Swedish scientists call on the government to change its approach to pandemicEuropost
Sweden's softer approach to containing the coronavirus is coming under even more scrutiny as death rates leap ahead of its Nordic neighbours. As of Wednesday, a total of 1,203 people had died from nearly 12,000 confirmed cases of COVID-19 – a far higher rate than Finland, Denmark and Norway, which have all imposed more restrictive containment measures.
"The authorities and the government stupidly did not believe that the epidemic would reach Sweden at all," Bo Lundback, professor of epidemiology at the University of Gothenburg, told AFP. In contrast to Nordic neighbours and most of Europe, Sweden has not imposed extraordinary lockdown orders. Instead, it has called for citizens to take responsibility and follow social distancing guidelines along with stronger measures such as banning gatherings of more than 50 people and halting visits to retirement homes.
Despite international attention and domestic debate, the government has maintained its course, taking its cue from its expert authority, the Public Health Agency.
Lundback and 21 other researchers urged the government to reconsider and institute "rapid and radical measures" in a joint article in Dagens Nyheter newspaper on Tuesday. But officials insist their plan is sustainable in the long-term, rejecting drastic short-term measures as too ineffective to justify their impact on society.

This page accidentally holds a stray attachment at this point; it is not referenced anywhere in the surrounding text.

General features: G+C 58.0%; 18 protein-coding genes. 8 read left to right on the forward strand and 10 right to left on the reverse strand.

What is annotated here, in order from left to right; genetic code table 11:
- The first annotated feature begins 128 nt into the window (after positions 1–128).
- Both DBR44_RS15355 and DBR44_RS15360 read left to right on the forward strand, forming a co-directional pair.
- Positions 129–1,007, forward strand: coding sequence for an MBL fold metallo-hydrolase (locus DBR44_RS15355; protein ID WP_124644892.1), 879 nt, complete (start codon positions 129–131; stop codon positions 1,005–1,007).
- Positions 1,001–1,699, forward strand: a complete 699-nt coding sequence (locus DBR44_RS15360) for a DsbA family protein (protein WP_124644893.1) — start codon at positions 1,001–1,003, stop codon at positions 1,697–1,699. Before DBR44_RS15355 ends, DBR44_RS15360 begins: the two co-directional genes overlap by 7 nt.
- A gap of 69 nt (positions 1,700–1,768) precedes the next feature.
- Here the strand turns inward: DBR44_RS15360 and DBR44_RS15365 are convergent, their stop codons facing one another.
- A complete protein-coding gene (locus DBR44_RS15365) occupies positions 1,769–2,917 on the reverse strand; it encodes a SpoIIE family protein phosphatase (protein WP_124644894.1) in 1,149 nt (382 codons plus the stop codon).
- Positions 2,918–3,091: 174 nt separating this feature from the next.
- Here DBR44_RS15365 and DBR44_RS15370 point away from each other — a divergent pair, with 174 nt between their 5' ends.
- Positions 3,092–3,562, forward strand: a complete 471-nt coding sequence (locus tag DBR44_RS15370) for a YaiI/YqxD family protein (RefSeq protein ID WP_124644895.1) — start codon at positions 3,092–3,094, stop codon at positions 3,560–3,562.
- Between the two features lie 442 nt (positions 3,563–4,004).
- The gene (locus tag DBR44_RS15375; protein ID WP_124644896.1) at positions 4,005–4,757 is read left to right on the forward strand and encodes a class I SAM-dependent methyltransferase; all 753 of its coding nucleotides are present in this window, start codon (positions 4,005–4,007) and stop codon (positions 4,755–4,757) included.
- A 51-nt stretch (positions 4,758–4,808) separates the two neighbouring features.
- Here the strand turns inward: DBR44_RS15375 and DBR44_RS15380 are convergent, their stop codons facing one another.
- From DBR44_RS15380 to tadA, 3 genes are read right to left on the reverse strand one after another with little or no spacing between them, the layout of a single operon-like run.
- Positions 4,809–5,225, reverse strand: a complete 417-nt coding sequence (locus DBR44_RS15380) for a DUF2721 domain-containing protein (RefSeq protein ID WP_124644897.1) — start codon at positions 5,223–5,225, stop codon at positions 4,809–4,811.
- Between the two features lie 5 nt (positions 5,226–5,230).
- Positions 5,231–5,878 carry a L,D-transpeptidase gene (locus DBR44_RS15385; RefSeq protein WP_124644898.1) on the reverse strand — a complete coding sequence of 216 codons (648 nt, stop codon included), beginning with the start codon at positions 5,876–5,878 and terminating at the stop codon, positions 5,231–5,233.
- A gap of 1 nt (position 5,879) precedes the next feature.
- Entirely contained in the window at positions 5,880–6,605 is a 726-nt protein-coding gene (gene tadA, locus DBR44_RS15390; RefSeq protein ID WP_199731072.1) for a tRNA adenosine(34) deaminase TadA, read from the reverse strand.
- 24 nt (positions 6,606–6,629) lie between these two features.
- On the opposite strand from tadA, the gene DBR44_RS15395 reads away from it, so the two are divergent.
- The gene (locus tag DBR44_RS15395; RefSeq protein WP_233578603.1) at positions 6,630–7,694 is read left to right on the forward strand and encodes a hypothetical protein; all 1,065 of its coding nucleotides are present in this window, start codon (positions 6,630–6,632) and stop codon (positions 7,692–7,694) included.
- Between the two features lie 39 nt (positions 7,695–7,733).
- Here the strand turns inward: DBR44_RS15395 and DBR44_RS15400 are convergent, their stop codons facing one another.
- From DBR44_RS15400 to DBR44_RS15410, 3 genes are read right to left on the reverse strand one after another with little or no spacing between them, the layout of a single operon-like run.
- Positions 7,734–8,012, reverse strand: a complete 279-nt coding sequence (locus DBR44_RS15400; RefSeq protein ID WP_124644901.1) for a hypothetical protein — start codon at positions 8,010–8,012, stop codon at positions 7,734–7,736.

Last week, health officials announced 40% of deaths in the Stockholm region , the epicentre of the epidemic, could be traced to retirement and care homes. One-third of the country's municipalities had reported cases in retirement homes, public radio reported in early April. The government has had trouble explaining the outbreaks.
The virus in Sweden has also disproportionately affected those born abroad -- the Public Health Agency pointing out that this was true whether the people hailed from Africa, Europe or the Middle East. According to figures released last week, some of Stockholm’s most disadvantaged neighbourhoods, where many immigrants live, were up to three times more affected than the rest of the capital.